There’s nothing like seeing your floor clear because you organized and cleared the space of all that clutter. That’s how I feel when I go to my therapist. It’s interesting how therapists will say, "Let’s unpack this." That’s really how it feels! For me, it feels like I’m unpacking a bunch of the shit that I don’t need.
I go to therapy just to push those negative thoughts out of my mind. None of us can escape thinking negatively. Negative thoughts are going to pop up in your head. You’re going to have self-doubt sometimes, you’re going to be insecure sometimes. You’re going to worry about your kids, you’re going to worry about your wife, but it’s about pushing that shit out and not holding onto it. When you hold onto it, that’s when it grows.

Black men, we have so much trauma. We constantly deal with anxiety. If you grew up in the hood, you’re going to have some sort of trauma, PTSD. But nobody is trying to sit black men down and treat us. Immediately, therapists want to put us on medicine. They want to put us on Ritalin or some type of pill that’s going to suppress us or numb us.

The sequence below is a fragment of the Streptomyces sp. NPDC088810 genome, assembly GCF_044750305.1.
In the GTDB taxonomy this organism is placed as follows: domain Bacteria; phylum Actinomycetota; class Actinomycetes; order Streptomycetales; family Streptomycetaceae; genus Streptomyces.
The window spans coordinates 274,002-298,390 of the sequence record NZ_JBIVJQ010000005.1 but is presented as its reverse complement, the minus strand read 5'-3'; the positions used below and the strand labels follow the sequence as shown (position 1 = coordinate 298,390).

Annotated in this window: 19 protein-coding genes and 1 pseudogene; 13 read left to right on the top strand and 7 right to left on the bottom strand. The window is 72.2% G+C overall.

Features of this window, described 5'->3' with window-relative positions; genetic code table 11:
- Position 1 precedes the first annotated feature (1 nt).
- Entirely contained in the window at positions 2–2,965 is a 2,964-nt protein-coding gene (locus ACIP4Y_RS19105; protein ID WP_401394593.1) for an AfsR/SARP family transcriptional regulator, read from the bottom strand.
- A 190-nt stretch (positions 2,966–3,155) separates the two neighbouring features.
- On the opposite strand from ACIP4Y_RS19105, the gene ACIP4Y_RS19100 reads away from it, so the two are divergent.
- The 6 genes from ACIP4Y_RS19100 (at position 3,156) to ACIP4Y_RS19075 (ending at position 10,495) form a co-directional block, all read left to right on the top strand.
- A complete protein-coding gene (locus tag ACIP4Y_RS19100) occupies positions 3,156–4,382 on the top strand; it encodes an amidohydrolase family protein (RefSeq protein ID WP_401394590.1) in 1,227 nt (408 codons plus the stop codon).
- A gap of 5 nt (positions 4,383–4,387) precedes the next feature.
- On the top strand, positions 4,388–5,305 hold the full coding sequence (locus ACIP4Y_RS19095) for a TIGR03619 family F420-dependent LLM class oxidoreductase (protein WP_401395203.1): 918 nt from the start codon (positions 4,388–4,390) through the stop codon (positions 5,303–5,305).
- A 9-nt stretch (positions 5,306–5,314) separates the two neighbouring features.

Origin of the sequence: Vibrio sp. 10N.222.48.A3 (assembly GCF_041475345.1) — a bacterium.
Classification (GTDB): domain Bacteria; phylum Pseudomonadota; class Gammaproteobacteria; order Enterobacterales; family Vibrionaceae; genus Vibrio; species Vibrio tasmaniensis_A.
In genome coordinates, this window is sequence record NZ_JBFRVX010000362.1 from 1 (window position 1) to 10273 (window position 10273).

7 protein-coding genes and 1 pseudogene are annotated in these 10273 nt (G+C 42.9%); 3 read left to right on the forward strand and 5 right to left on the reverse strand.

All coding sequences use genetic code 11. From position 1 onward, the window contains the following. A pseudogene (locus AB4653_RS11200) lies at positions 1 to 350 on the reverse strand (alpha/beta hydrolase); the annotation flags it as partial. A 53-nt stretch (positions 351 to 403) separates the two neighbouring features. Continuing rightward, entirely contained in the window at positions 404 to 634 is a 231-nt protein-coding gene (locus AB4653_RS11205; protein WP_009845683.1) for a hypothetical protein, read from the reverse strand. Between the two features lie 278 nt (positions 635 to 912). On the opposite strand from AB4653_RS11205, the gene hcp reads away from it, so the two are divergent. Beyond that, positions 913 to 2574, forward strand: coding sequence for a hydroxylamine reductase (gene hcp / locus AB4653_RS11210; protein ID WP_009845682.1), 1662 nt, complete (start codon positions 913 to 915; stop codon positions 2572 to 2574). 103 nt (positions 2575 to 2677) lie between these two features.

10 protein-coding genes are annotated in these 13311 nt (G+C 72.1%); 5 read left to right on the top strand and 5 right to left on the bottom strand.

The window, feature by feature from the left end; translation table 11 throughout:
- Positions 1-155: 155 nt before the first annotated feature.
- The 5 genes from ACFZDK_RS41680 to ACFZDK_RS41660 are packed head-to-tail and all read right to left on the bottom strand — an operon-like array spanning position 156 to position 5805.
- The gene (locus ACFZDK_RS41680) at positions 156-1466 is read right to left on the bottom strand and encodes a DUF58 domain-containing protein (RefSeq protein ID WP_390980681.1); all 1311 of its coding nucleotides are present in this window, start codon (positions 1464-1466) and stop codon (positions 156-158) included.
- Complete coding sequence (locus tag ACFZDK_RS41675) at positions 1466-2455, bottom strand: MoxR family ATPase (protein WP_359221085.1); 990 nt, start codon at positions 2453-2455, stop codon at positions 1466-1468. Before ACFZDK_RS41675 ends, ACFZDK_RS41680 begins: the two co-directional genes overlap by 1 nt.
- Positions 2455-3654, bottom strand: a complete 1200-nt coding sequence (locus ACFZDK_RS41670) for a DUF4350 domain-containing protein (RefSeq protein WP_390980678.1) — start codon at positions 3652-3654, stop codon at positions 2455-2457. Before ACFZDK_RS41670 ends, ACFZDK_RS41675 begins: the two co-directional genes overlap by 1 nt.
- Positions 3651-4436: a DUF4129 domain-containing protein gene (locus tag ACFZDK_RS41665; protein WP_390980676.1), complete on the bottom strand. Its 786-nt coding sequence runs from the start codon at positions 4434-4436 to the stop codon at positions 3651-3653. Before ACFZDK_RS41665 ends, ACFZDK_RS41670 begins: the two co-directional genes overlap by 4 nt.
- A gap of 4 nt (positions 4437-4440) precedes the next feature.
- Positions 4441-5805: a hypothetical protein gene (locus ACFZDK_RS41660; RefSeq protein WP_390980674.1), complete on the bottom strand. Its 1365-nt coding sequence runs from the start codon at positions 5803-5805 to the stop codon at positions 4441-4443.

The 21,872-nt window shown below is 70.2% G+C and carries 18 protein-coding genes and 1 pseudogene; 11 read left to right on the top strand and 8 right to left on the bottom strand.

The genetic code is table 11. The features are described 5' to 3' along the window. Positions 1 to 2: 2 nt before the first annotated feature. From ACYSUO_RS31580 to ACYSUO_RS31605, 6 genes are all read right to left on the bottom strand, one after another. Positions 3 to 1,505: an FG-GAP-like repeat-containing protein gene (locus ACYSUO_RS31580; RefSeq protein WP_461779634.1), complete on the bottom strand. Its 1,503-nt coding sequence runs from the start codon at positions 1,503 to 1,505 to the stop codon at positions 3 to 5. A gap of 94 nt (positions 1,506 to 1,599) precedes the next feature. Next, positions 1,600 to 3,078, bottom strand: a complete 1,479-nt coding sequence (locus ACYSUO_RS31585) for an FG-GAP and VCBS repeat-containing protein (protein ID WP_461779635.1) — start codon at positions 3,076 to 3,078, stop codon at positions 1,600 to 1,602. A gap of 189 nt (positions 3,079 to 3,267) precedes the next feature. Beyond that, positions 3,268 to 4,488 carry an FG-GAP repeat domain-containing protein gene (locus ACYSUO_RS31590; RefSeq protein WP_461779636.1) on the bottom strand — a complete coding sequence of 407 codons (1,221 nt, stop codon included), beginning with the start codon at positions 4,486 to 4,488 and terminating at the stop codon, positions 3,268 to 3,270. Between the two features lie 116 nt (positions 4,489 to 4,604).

I think black men especially should go to therapy and seek out mental help because we need it. Even if you don’t think you need it, we need it. I walked into Walgreens the other day and it’s by a school, so a lot of kids in there shoplift. I walk in and I felt eyes on me. I’m just going in to get some protein powder!
"We spend so much time on our bodies. We want that six-pack. But what about your mental health?"
I’ve been attacked twice out here in these streets. Guys tried to jump me in front of the radio station. I go across the street to the drug store from the radio station and guys tried to fight me in there. So, I’m always paranoid about stuff like that. Once, I pulled up to the light and all of a sudden I heard, ‘Boom, boom, boom’ like bass. This car had just sped up behind me. In my damn mind, literally in the span of three seconds, I was like, "Oh shit, is this guy following me!?’ As I get to the next light, the guy just speeds up on the side and just passes me. That’s all he was trying to do. But in my mind, even when he came up behind me and got on the side of me, I’m thinking, "Oh, he’s about to shoot!" I don’t even know why I thought that. I have no reason to think like that.